HC Deb 26 March 1929 vol 226 cc2260-1
23. Mr. HAYES

asked the Home Secretary whether he can now make a statement with regard to the appointment of a chief constable for the county of Warwick?


As the hon. Member is aware, the Standing Joint Committee of Warwickshire passed a resolution appointing, subject to my approval, Commander E. E. B. Kemble, R.N., to be Chief Constable of the County of Warwick. I have since had an opportunity of discussing the matter with the Vice-Chairman and the Clerk of the Standing Joint Committee and have informed myself fully of the details of Commander Kemble's career, which has included service in an administrative capacity In more than one appointment. I have also had the advantage of a personal interview with Commander Kemble. After the most careful consideration I am satisfied that Commander Kemble comes within the terms of the Regulations as possessing exceptional qualifications which specially fit him for the post, and in these circumstances I have decided to confirm his appointment.


Can the right hon. Gentleman give the House his special qualifications, apart from his general record, which everyone knows is excellent.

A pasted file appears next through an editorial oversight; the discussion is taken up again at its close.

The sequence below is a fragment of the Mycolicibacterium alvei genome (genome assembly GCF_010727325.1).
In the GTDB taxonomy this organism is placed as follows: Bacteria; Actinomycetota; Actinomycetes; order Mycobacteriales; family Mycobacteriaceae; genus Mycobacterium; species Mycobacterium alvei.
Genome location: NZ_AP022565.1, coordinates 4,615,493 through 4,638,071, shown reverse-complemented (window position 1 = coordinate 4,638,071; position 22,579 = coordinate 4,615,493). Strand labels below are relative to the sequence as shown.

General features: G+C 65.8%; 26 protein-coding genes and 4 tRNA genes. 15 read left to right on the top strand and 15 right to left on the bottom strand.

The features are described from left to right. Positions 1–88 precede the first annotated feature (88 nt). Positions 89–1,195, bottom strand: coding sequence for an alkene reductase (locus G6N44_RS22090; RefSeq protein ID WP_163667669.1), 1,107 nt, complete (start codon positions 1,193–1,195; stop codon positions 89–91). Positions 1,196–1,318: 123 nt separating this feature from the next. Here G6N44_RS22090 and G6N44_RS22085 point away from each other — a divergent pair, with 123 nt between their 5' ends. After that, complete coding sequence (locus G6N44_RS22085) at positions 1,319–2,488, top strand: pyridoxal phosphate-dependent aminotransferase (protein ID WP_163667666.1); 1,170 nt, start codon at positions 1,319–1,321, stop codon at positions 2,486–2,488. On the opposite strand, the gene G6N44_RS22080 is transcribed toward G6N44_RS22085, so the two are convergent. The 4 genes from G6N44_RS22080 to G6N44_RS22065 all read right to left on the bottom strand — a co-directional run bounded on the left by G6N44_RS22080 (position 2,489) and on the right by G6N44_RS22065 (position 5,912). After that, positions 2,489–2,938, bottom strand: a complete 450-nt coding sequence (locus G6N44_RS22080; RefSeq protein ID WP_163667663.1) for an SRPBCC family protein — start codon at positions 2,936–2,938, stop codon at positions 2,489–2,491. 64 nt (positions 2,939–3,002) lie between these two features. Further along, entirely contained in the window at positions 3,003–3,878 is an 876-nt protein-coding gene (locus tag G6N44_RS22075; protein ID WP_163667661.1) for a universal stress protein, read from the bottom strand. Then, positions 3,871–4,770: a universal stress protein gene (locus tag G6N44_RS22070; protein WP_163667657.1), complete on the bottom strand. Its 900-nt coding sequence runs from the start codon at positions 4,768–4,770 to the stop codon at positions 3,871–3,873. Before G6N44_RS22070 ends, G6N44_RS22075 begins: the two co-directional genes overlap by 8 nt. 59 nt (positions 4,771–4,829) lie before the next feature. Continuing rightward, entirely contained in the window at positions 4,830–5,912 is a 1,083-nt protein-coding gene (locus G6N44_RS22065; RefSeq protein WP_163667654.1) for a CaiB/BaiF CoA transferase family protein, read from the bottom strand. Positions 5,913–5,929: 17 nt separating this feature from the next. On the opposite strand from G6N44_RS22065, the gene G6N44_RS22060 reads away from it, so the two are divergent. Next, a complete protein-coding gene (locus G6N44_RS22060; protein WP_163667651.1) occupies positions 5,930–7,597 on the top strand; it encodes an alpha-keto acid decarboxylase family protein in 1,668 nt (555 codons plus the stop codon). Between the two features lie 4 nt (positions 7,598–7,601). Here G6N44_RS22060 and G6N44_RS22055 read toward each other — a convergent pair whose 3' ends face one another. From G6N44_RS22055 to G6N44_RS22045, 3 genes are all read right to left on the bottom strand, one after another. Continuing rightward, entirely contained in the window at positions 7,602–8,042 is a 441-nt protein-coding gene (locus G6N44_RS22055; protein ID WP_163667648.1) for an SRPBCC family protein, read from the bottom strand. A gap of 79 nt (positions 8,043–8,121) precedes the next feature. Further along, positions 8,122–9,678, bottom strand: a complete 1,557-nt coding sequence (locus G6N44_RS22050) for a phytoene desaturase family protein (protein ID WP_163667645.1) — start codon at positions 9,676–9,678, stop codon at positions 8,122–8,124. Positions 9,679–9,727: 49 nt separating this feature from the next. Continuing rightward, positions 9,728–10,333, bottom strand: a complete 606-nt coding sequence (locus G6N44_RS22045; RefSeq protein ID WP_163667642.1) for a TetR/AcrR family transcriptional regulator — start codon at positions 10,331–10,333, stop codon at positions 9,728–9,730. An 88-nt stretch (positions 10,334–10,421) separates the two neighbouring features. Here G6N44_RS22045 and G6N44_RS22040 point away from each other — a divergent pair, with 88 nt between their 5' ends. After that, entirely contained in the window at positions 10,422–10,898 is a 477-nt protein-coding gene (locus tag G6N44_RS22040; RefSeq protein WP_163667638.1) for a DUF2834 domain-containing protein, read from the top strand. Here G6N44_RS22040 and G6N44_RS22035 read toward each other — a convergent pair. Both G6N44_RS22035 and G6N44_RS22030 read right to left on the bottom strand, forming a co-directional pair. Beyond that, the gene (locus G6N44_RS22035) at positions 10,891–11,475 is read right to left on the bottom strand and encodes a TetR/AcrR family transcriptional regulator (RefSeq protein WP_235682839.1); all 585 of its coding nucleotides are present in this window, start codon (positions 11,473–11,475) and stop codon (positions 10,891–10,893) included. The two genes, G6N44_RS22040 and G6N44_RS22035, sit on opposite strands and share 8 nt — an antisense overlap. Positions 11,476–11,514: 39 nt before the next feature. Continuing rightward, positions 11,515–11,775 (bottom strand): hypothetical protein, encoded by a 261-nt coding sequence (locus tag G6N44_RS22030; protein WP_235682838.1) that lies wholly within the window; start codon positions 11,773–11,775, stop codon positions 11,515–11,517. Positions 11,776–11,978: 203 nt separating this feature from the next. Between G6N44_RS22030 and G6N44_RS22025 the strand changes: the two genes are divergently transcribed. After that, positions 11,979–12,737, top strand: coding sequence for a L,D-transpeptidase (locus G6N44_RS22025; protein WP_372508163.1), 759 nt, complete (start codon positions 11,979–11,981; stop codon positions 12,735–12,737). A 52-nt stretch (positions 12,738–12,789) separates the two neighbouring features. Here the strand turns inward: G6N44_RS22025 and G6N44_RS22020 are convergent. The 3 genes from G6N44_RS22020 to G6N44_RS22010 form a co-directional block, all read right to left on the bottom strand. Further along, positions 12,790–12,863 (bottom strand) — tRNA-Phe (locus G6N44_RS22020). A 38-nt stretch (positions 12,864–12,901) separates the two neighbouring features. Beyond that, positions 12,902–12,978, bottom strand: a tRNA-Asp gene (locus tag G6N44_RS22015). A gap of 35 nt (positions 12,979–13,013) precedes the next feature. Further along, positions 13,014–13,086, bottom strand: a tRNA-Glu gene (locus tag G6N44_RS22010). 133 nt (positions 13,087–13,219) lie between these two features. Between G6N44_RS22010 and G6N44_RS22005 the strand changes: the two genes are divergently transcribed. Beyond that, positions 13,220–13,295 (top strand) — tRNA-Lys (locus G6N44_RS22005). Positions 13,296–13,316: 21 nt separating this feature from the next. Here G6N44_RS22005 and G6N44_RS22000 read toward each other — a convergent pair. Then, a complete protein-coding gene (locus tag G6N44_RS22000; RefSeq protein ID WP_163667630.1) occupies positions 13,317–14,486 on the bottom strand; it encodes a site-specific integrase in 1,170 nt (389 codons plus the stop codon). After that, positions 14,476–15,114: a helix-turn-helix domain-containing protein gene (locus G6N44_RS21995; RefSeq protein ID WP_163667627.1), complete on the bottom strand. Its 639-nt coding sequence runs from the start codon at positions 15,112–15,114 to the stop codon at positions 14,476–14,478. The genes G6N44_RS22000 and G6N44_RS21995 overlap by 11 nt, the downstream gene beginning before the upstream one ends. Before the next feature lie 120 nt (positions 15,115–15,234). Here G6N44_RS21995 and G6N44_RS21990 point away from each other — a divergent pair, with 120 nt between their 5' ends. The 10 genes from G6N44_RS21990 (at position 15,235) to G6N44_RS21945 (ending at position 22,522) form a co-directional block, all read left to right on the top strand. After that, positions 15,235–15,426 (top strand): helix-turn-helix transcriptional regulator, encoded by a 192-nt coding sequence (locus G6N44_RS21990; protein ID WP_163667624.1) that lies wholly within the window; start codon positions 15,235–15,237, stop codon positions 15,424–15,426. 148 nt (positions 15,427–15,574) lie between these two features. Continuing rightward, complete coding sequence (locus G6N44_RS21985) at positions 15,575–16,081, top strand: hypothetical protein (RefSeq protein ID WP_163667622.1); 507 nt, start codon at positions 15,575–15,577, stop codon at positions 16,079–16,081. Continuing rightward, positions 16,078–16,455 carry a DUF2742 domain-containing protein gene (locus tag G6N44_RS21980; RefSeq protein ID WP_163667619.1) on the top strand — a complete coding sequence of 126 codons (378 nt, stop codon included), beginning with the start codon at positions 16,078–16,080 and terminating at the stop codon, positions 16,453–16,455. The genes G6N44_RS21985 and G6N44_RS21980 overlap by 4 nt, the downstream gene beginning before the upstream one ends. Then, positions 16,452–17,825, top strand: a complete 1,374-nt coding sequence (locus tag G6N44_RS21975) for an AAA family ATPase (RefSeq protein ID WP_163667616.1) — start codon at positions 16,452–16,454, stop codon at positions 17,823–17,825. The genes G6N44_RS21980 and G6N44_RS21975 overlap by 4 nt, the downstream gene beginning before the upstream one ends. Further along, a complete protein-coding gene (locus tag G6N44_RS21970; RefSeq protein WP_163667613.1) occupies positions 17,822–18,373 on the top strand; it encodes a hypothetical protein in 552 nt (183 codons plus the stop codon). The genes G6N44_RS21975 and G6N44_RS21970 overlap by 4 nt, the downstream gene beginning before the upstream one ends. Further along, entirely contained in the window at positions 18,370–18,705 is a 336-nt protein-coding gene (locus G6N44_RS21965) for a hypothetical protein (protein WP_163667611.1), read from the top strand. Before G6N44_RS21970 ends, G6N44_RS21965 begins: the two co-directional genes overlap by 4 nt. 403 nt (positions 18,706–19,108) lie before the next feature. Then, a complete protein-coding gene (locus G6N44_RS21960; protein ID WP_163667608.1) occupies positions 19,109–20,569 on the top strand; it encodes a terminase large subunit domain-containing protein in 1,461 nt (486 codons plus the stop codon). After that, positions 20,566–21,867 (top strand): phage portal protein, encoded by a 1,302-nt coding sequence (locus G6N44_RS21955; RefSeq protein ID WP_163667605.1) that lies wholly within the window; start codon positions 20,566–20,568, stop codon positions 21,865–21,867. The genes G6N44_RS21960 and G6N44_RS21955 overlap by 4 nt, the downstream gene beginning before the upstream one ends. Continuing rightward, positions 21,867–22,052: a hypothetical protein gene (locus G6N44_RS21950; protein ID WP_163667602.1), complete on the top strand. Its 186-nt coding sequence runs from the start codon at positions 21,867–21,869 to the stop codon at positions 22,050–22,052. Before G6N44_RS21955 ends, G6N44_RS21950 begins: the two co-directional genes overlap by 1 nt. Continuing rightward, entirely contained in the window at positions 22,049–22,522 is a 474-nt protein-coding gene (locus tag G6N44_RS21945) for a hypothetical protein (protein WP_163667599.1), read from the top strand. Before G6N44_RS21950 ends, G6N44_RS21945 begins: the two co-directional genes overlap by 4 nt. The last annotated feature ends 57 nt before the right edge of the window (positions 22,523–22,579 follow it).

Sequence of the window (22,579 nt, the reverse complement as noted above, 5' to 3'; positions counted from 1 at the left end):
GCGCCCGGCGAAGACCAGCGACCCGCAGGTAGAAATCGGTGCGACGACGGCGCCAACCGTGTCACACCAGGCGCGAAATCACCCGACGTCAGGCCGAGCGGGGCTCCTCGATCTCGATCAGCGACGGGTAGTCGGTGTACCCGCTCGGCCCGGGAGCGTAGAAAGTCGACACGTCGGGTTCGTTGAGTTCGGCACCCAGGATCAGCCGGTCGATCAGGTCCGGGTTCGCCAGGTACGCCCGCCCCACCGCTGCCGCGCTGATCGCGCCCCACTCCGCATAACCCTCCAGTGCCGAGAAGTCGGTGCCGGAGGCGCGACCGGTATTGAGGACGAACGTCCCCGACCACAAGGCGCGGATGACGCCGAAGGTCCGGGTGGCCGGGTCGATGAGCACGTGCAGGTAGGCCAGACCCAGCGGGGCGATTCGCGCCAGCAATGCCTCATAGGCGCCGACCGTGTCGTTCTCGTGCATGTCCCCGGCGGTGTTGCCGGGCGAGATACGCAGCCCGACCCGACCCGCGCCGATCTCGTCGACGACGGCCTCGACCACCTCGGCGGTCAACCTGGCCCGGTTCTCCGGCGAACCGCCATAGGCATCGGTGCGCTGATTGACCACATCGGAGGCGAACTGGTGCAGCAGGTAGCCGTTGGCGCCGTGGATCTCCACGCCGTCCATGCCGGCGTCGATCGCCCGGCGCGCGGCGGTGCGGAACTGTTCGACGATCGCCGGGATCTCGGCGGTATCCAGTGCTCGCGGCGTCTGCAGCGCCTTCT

I think the record of his services is his qualification. He was Lient.-Commander of the Royal Naval Barracks of Chatham, where there are an average of 6,000 to 9,000 men; second in command of the Royal Naval College at Dartmouth, and on a battleship he was Lieut.-Commander responsible for the organisation, including the administration of the police on board ship.


Does not the right hon. Gentleman recognise that service of this kind has no relation at all to the duties he will be called upon to discharge in the County of Warwickshire?


In regard to that, I must say that the Standing Joint Committee must be more cognisant of the requirements of Warwickshire than anybody else. It merely remains for me, having the right of veto, to say whether in my opinion his professional career is, or is not, of such a character as to afford me reasonable grounds for sanctioning the appointment already made.


Can the right hon. Gentleman tell me the number of mounted police in this particular county?


Does the Home Secretary not think that it is grossly unfair to the people who spend their time—


That is a matter of opinion.